Excerpt 1: The story of the Farmer’s Son 2016-11-01T12:05:28+00:00

Excerpt 1: The Story of the Farmer’s Son

Let me share the story of the Farmer’s Son with you.

One day in late summer, an old farmer was working in his field with his old sick horse. The farmer felt compassion for the horse and desired to lift its burden. So he let his horse loose to go to the mountains and live out the rest of its life.

Soon after, neighbors from the nearby village visited, offering their condolences, and said, “What a shame. Now your only horse is gone. How unfortunate you are! You must be very sad. How will you live, work the land, and prosper?” The farmer replied, “Who knows? We shall see.”

Two days later the old horse came back, rejuvenated after meandering on the mountainsides while eating the wild grasses. He came back with twelve younger, healthier horses that followed the old horse into the corral.

Word got out in the village of the old farmer’s good fortune and it wasn’t long before people stopped by to congratulate the farmer on his good luck. “How fortunate you are!” they exclaimed. You must be very happy!” Again, the farmer said, “Who knows? We shall see.”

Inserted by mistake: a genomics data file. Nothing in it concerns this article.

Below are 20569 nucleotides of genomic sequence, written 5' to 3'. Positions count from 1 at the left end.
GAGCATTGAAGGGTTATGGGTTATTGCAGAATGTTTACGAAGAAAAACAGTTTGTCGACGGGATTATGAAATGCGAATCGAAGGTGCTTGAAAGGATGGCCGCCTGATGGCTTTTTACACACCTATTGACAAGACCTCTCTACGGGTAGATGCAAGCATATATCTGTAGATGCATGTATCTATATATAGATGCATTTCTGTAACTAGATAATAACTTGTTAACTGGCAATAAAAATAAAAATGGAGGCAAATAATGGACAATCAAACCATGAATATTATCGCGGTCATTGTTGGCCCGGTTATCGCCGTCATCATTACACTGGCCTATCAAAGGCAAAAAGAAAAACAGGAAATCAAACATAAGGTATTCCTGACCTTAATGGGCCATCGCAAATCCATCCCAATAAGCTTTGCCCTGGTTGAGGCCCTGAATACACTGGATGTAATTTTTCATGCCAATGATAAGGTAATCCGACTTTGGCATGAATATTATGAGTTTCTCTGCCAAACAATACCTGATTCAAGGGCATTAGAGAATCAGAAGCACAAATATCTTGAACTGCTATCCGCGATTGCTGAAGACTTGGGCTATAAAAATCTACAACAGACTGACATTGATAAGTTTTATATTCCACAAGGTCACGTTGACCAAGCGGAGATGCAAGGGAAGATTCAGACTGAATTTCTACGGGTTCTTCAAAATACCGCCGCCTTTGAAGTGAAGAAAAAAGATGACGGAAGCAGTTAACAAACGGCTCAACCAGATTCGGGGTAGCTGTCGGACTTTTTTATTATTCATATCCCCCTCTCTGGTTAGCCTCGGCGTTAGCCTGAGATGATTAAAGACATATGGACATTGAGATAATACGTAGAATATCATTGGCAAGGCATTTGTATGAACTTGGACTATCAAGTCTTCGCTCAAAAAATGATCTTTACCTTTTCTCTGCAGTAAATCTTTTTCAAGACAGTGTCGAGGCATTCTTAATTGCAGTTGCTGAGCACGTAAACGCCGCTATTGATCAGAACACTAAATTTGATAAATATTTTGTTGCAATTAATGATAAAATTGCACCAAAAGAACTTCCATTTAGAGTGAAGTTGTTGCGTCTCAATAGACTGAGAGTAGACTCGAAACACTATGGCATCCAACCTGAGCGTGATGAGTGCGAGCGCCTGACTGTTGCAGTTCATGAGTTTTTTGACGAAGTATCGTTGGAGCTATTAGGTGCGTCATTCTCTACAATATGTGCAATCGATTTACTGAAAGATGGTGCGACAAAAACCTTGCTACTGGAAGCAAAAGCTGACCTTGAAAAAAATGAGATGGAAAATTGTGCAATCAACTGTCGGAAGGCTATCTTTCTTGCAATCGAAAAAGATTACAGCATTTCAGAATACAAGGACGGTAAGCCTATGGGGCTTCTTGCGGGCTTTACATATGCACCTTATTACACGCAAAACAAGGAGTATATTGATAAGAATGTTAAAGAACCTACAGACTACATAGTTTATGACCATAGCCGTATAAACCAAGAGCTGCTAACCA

At daybreak on the next morning, the farmer’s only son set off to attempt to train the new wild horses, but was thrown to the ground and broke his leg. One by one villagers arrived during the day to bemoan the farmer’s latest misfortune. “Oh, what a tragedy! Your son won’t be able to help you farm with a broken leg. You’ll have to do all the work yourself. How will you survive? You must be very sad,” they said. Calmly going about his usual business, the farmer answered, “Who knows? We shall see.”

Several days later a war broke out. The Emperor’s men arrived in the village demanding that the young men come with them to be conscripted into the Emperor’s army. As it happened, the farmer’s son was deemed unfit to serve the Emperor because of his broken leg. “What very good fortune you have!!” the villagers exclaimed as their own young sons were marched away to battle. “You must be very happy.” “Who knows? We shall see,” replied the old farmer as he headed off to work his field alone.

As time went on, the broken leg healed, but the son was left with a slight limp. Again the neighbors came to pay their condolences. “Oh what bad luck,” they said. “Too bad for you!” But the old farmer simply replied, “Who knows? We shall see.”

 As it turned out, the other young village boys all died in the war, and the old farmer and his son were the only able bodied men capable of working the village lands. The old farmer became wealthy and was very generous to the villagers. They said, “Oh how fortunate we are. You must be very happy.” To this, the old farmer replied, “Who knows? We shall see!”

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